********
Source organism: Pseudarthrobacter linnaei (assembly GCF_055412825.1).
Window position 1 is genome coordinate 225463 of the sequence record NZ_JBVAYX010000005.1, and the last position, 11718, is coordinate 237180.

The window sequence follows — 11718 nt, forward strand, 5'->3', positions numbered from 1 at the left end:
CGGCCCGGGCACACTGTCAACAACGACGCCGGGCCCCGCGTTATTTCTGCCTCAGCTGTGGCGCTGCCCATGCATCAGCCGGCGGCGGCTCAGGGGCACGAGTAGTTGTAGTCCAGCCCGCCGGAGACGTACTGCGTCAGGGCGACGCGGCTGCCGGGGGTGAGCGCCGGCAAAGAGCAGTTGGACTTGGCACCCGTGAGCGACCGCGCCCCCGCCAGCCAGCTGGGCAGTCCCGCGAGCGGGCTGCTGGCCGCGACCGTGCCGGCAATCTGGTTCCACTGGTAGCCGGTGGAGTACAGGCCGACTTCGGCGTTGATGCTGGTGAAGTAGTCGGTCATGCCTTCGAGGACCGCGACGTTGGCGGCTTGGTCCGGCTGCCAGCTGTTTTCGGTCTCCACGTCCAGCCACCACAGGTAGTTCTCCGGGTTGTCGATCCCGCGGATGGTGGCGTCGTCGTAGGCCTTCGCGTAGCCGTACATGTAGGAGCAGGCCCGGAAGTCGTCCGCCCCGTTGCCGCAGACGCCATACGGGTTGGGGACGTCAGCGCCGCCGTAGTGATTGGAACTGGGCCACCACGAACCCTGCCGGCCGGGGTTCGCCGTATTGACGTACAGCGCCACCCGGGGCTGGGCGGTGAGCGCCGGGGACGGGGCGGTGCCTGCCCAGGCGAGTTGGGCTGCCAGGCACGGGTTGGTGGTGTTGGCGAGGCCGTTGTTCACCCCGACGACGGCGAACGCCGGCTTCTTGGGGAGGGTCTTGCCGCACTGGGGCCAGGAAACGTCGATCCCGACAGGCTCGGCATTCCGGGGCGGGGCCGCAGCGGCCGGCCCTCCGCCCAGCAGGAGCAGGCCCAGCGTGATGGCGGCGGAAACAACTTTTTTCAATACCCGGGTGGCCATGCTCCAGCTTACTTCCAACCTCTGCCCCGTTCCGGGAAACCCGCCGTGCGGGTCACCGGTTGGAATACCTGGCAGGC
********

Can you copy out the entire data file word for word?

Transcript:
Source organism: Pseudarthrobacter linnaei (assembly GCF_055412825.1).
Window position 1 is genome coordinate 225463 of the sequence record NZ_JBVAYX010000005.1, and the last position, 11718, is coordinate 237180.

The window sequence follows — 11718 nt, forward strand, 5'->3', positions numbered from 1 at the left end:
CGGCCCGGGCACACTGTCAACAACGACGCCGGGCCCCGCGTTATTTCTGCCTCAGCTGTGGCGCTGCCCATGCATCAGCCGGCGGCGGCTCAGGGGCACGAGTAGTTGTAGTCCAGCCCGCCGGAGACGTACTGCGTCAGGGCGACGCGGCTGCCGGGGGTGAGCGCCGGCAAAGAGCAGTTGGACTTGGCACCCGTGAGCGACCGCGCCCCCGCCAGCCAGCTGGGCAGTCCCGCGAGCGGGCTGCTGGCCGCGACCGTGCCGGCAATCTGGTTCCACTGGTAGCCGGTGGAGTACAGGCCGACTTCGGCGTTGATGCTGGTGAAGTAGTCGGTCATGCCTTCGAGGACCGCGACGTTGGCGGCTTGGTCCGGCTGCCAGCTGTTTTCGGTCTCCACGTCCAGCCACCACAGGTAGTTCTCCGGGTTGTCGATCCCGCGGATGGTGGCGTCGTCGTAGGCCTTCGCGTAGCCGTACATGTAGGAGCAGGCCCGGAAGTCGTCCGCCCCGTTGCCGCAGACGCCATACGGGTTGGGGACGTCAGCGCCGCCGTAGTGATTGGAACTGGGCCACCACGAACCCTGCCGGCCGGGGTTCGCCGTATTGACGTACAGCGCCACCCGGGGCTGGGCGGTGAGCGCCGGGGACGGGGCGGTGCCTGCCCAGGCGAGTTGGGCTGCCAGGCACGGGTTGGTGGTGTTGGCGAGGCCGTTGTTCACCCCGACGACGGCGAACGCCGGCTTCTTGGGGAGGGTCTTGCCGCACTGGGGCCAGGAAACGTCGATCCCGACAGGCTCGGCATTCCGGGGCGGGGCCGCAGCGGCCGGCCCTCCGCCCAGCAGGAGCAGGCCCAGCGTGATGGCGGCGGAAACAACTTTTTTCAATACCCGGGTGGCCATGCTCCAGCTTACTTCCAACCTCTGCCCCGTTCCGGGAAACCCGCCGTGCGGGTCACCGGTTGGAATACCTGGCAGGC